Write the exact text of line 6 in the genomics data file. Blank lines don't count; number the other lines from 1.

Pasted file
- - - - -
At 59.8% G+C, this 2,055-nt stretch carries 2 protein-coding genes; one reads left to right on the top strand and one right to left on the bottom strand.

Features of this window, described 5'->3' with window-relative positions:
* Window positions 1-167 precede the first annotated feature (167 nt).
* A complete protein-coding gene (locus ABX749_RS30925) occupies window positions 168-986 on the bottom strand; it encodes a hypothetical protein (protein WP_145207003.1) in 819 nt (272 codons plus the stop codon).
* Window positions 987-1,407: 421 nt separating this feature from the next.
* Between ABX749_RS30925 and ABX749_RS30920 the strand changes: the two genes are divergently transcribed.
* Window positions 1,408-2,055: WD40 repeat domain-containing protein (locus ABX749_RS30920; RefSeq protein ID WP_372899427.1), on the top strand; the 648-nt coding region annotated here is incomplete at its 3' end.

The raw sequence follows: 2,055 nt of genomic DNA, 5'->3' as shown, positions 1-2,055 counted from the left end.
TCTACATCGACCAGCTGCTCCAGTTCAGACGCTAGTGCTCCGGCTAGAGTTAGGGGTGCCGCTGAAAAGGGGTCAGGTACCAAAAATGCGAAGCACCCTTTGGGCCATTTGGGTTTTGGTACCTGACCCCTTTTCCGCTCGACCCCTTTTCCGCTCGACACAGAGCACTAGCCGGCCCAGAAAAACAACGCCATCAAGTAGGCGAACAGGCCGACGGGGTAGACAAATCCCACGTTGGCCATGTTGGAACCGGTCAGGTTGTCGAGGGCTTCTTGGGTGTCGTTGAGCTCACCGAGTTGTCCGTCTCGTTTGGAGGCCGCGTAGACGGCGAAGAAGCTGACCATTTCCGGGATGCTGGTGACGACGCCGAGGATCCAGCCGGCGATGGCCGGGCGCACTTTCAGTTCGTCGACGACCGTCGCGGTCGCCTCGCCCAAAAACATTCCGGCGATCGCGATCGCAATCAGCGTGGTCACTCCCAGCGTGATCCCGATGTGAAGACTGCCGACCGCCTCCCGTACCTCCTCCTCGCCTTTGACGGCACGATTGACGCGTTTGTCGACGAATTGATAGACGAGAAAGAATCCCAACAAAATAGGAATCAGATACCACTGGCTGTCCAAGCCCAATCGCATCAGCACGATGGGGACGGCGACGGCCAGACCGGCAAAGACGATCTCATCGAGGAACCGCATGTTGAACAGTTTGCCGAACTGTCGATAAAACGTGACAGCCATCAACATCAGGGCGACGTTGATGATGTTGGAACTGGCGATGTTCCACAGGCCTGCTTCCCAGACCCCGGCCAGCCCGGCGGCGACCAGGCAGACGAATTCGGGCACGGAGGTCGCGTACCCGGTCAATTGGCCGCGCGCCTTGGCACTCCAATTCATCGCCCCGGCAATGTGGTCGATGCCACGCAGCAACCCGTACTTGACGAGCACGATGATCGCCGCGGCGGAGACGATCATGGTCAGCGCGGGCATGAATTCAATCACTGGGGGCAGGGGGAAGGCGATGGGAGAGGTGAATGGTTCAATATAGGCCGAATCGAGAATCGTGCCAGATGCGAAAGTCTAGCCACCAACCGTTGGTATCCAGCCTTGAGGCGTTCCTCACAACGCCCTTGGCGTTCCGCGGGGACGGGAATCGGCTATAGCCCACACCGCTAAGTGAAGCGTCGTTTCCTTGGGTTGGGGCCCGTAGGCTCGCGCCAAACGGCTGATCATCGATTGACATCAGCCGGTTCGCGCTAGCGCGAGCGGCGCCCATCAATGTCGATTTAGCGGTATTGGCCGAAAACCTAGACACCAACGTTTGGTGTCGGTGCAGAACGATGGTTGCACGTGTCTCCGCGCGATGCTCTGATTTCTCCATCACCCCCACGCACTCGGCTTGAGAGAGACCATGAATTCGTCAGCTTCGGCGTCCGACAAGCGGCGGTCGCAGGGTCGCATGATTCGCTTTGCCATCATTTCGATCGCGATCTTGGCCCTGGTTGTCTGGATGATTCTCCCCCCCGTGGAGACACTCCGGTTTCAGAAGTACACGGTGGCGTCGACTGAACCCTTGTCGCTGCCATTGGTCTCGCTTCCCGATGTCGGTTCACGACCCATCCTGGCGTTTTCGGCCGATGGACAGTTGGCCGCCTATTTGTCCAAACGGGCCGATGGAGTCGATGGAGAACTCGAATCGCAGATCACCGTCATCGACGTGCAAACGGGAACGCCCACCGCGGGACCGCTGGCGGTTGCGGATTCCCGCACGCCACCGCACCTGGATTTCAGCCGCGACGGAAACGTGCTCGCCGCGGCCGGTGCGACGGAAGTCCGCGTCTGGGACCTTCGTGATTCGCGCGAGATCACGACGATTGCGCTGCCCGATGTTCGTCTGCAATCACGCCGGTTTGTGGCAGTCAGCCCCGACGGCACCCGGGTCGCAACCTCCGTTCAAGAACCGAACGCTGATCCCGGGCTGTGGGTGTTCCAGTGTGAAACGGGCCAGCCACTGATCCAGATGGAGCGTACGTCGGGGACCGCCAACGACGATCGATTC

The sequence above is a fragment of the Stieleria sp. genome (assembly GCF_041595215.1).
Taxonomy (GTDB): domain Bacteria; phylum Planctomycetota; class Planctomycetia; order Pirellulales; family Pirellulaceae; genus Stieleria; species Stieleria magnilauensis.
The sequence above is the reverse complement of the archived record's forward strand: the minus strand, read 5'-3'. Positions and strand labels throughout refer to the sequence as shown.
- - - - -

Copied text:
* Between ABX749_RS30925 and ABX749_RS30920 the strand changes: the two genes are divergently transcribed.